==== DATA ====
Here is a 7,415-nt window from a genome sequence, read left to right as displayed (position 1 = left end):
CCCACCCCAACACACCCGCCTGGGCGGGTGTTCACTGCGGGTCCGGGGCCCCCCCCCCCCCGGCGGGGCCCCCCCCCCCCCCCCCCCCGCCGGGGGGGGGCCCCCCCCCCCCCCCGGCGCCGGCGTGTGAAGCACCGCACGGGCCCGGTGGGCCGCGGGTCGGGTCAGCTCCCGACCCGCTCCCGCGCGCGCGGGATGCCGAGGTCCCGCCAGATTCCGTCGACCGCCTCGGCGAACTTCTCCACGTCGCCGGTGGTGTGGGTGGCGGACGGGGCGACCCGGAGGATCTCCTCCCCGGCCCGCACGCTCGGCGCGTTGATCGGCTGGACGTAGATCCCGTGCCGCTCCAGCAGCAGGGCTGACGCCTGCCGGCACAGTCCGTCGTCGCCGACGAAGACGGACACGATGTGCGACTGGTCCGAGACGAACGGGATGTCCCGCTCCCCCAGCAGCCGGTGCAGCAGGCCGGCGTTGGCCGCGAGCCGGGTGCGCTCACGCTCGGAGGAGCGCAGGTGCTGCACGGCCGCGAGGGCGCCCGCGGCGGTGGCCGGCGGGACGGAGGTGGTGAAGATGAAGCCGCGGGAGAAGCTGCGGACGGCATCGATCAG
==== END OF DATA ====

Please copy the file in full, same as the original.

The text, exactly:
Here is a 7,415-nt window from a genome sequence, read left to right as displayed (position 1 = left end):
CCCACCCCAACACACCCGCCTGGGCGGGTGTTCACTGCGGGTCCGGGGCCCCCCCCCCCCCGGCGGGGCCCCCCCCCCCCCCCCCCCCGCCGGGGGGGGGCCCCCCCCCCCCCCCGGCGCCGGCGTGTGAAGCACCGCACGGGCCCGGTGGGCCGCGGGTCGGGTCAGCTCCCGACCCGCTCCCGCGCGCGCGGGATGCCGAGGTCCCGCCAGATTCCGTCGACCGCCTCGGCGAACTTCTCCACGTCGCCGGTGGTGTGGGTGGCGGACGGGGCGACCCGGAGGATCTCCTCCCCGGCCCGCACGCTCGGCGCGTTGATCGGCTGGACGTAGATCCCGTGCCGCTCCAGCAGCAGGGCTGACGCCTGCCGGCACAGTCCGTCGTCGCCGACGAAGACGGACACGATGTGCGACTGGTCCGAGACGAACGGGATGTCCCGCTCCCCCAGCAGCCGGTGCAGCAGGCCGGCGTTGGCCGCGAGCCGGGTGCGCTCACGCTCGGAGGAGCGCAGGTGCTGCACGGCCGCGAGGGCGCCCGCGGCGGTGGCCGGCGGGACGGAGGTGGTGAAGATGAAGCCGCGGGAGAAGCTGCGGACGGCATCGATCAG